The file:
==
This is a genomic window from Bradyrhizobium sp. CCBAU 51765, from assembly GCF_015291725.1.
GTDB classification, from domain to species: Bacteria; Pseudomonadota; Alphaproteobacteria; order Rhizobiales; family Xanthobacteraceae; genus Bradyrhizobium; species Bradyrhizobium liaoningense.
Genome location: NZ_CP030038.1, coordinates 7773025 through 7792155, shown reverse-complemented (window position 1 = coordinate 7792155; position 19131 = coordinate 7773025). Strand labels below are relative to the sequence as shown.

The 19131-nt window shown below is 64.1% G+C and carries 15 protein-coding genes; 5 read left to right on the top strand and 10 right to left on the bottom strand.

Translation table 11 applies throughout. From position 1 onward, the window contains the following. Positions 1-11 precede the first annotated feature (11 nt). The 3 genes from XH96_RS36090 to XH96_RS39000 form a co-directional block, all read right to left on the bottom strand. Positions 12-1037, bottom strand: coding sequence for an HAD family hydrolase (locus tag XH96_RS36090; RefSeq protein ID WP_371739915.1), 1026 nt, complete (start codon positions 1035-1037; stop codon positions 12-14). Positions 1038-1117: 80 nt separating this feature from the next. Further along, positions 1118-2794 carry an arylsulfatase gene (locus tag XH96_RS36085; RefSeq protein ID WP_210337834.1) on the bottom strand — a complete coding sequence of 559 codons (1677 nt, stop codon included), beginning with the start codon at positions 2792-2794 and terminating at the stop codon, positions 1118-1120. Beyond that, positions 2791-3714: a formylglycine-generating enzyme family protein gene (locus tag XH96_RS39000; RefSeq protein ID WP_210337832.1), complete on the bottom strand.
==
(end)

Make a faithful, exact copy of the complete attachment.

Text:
This is a genomic window from Bradyrhizobium sp. CCBAU 51765, from assembly GCF_015291725.1.
GTDB classification, from domain to species: Bacteria; Pseudomonadota; Alphaproteobacteria; order Rhizobiales; family Xanthobacteraceae; genus Bradyrhizobium; species Bradyrhizobium liaoningense.
Genome location: NZ_CP030038.1, coordinates 7773025 through 7792155, shown reverse-complemented (window position 1 = coordinate 7792155; position 19131 = coordinate 7773025). Strand labels below are relative to the sequence as shown.

The 19131-nt window shown below is 64.1% G+C and carries 15 protein-coding genes; 5 read left to right on the top strand and 10 right to left on the bottom strand.

Translation table 11 applies throughout. From position 1 onward, the window contains the following. Positions 1-11 precede the first annotated feature (11 nt). The 3 genes from XH96_RS36090 to XH96_RS39000 form a co-directional block, all read right to left on the bottom strand. Positions 12-1037, bottom strand: coding sequence for an HAD family hydrolase (locus tag XH96_RS36090; RefSeq protein ID WP_371739915.1), 1026 nt, complete (start codon positions 1035-1037; stop codon positions 12-14). Positions 1038-1117: 80 nt separating this feature from the next. Further along, positions 1118-2794 carry an arylsulfatase gene (locus tag XH96_RS36085; RefSeq protein ID WP_210337834.1) on the bottom strand — a complete coding sequence of 559 codons (1677 nt, stop codon included), beginning with the start codon at positions 2792-2794 and terminating at the stop codon, positions 1118-1120. Beyond that, positions 2791-3714: a formylglycine-generating enzyme family protein gene (locus tag XH96_RS39000; RefSeq protein ID WP_210337832.1), complete on the bottom strand.